On Thursday March 4 at 3:30 p.m., four students met with Chancellor Kim A. Wilcox, Vice Chancellor for Student Affairs Brian Haynes and Executive Vice Chancellor Thomas A. Smith for one hour to discuss UCR’s plan of action moving forward from the COLA strikes happening across the UC system. Vice Chancellor Haynes asked that The Highlander not be present during the meeting.
The meeting was scheduled a few hours after a large student demonstration at the HUB in response to graduate students demanding cost of living adjustments (COLA) across the UC. For roughly three months now, graduate students at the University of California, Santa Cruz (UCSC) have been on strike, demanding pay increases to afford the cost of living in the area. Last Friday, the university responded to the strike by firing 74 graduate students.
In an interview with The Highlander, Christina Manzano a seventh-year physics graduate student, Nicholas Darten, a fourth-year physics undergraduate, Mallory Peterson a third-year Ph.D. student in dance and Jackson Kishbaugh-Maish, a physics graduate student sat down to discuss what happened during the meeting.
Manzano led the discussion, stating “He (Wilcox) gave us some updates from the Chancellor’s meeting with all the UC’s … there was no real resolve.” According to Manzano, Wilcox, Haynes and Smith agree that the UCSC engagement was unfortunate and they all believe UCSC should reduce the police presence. Manzano stated that Wilcox does not advise reopening the contract that mandates graduate student pay because “it would reward bad behavior and show disrespect to the system.” The current bargaining agreement states, “any employee who violates this (no strikes) article shall be subject to discipline up to and including termination of employment.”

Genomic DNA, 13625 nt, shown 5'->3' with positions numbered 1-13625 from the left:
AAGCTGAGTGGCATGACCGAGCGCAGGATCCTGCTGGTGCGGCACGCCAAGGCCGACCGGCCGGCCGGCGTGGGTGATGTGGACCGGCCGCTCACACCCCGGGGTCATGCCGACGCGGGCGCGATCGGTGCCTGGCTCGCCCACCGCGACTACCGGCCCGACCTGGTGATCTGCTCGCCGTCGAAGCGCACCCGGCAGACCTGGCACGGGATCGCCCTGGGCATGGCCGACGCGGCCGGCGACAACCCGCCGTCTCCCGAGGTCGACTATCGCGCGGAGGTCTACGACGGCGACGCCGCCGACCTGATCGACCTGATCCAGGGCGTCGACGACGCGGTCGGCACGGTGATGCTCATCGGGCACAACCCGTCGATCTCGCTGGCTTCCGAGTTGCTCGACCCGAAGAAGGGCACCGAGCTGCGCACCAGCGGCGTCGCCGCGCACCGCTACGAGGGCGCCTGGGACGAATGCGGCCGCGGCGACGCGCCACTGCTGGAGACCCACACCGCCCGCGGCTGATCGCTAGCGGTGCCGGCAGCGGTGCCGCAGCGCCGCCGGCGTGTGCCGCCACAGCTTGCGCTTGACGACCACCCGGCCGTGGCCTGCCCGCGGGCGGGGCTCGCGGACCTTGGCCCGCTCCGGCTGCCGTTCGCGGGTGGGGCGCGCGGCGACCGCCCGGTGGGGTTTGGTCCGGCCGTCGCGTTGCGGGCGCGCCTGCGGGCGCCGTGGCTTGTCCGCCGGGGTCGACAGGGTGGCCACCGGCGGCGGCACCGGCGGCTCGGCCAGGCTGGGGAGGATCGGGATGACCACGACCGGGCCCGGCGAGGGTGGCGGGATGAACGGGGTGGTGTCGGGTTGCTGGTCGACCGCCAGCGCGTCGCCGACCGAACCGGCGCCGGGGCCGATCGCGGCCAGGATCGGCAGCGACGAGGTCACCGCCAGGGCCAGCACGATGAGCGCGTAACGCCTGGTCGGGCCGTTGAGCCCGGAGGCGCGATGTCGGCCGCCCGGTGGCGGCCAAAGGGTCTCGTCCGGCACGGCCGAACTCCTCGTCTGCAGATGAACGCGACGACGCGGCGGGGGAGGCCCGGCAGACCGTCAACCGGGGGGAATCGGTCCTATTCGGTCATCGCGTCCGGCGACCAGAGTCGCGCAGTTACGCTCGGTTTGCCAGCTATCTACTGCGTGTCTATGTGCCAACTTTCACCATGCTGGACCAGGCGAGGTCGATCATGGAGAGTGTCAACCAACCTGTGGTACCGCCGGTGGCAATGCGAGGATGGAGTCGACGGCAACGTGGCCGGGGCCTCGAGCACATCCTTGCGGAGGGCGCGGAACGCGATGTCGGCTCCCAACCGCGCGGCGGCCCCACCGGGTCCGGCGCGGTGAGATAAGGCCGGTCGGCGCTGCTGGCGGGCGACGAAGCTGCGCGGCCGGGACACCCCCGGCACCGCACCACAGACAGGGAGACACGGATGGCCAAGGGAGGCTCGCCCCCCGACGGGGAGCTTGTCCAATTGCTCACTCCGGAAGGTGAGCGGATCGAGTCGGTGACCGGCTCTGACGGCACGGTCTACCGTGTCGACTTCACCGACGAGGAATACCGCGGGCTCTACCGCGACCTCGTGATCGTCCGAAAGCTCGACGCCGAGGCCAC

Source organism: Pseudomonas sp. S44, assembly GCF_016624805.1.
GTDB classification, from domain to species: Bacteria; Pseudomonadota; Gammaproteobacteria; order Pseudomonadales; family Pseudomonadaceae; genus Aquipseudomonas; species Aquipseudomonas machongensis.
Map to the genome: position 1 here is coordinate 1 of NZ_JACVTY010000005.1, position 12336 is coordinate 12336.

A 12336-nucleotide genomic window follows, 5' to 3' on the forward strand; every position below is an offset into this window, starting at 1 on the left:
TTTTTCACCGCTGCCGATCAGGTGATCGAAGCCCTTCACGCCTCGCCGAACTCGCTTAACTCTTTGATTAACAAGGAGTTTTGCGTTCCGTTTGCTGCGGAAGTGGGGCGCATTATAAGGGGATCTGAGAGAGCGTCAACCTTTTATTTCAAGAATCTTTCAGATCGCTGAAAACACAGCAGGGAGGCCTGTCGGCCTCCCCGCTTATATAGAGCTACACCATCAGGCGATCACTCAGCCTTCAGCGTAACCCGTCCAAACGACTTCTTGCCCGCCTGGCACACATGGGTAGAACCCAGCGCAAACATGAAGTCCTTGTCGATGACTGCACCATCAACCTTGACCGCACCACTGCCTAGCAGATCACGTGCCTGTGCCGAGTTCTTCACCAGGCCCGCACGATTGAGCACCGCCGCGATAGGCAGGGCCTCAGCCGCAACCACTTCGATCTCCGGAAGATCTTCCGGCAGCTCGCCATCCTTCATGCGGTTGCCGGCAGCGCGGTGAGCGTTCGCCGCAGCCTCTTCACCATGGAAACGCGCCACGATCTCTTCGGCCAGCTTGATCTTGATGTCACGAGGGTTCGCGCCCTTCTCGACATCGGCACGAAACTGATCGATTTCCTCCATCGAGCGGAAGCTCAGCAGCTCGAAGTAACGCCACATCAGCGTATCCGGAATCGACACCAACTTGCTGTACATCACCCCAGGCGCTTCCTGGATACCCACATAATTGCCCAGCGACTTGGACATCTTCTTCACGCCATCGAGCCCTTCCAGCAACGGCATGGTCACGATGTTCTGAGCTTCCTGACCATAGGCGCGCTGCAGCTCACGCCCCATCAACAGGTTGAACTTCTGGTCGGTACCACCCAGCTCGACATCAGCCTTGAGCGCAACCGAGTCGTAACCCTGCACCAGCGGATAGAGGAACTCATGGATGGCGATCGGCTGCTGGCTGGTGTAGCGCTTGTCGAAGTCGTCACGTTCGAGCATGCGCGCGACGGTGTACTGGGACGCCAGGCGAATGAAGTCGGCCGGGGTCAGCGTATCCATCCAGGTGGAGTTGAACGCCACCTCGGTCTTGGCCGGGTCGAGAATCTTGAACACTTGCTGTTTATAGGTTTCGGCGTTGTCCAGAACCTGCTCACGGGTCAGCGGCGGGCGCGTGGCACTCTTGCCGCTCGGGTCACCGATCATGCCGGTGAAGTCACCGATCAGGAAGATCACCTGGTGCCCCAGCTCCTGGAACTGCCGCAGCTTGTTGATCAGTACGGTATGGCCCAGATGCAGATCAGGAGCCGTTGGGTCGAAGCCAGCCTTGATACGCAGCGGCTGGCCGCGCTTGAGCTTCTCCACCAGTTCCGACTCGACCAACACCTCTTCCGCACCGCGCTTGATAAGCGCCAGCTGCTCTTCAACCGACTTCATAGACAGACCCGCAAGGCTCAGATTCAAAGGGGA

Darten stated that they did not address any changes to be made in the future, “only things that have happened and what’s happening now.” However, they did discuss their plans for housing and the new apartment complexes which were not specified but were assumed to be the North District Development Project. According to Kishbaugh-Maish, they discussed keeping the apartment complexes simple and minimal in order to keep the cost of rent down because statewide, tax and tuition money cannot go into housing. Marzano stated, “Wilcox says they are taking graduate student pay into consideration when figuring out housing costs but it is not a driving factor.”